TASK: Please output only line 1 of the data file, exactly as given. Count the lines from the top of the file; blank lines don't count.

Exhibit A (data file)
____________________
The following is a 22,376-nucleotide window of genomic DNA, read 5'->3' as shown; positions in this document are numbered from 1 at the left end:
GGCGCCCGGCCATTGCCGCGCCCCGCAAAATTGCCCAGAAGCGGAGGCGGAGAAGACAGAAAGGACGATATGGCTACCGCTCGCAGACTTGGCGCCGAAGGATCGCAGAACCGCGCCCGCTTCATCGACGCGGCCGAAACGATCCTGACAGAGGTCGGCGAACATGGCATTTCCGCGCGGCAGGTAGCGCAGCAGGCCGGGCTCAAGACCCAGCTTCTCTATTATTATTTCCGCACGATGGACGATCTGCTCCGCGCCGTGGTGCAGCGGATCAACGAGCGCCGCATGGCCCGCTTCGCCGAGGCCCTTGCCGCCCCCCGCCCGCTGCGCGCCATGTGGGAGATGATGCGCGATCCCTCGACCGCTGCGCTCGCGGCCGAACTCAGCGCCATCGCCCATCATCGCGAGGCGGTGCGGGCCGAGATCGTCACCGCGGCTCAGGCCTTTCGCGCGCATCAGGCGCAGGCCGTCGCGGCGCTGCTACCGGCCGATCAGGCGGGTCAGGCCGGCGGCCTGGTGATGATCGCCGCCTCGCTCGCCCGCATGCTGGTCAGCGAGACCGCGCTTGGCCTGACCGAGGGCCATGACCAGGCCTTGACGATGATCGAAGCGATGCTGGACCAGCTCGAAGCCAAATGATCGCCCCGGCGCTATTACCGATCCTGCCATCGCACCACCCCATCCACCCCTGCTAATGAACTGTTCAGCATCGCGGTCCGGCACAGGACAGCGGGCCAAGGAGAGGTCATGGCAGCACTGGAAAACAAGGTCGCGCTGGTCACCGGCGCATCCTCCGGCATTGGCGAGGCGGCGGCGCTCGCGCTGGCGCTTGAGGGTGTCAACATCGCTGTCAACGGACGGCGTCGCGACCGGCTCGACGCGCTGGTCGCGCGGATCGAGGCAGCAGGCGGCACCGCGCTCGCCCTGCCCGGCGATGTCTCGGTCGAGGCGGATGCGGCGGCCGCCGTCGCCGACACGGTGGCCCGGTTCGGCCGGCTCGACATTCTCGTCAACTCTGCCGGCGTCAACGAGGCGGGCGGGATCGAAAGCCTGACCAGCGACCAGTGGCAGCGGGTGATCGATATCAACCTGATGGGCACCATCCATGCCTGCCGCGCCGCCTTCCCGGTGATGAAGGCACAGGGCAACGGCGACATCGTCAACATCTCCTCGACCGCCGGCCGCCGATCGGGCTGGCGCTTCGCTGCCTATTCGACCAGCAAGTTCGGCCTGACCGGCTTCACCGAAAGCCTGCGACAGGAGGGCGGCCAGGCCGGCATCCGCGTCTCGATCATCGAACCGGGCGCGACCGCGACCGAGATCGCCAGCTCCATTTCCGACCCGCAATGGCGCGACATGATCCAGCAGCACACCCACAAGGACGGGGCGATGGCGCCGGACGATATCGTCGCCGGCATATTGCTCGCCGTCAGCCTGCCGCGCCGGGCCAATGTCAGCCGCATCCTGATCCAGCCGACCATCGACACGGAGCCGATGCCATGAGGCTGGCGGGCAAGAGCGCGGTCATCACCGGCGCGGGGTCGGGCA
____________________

The following is a 22,376-nucleotide window of genomic DNA, read 5'->3' as shown; positions in this document are numbered from 1 at the left end: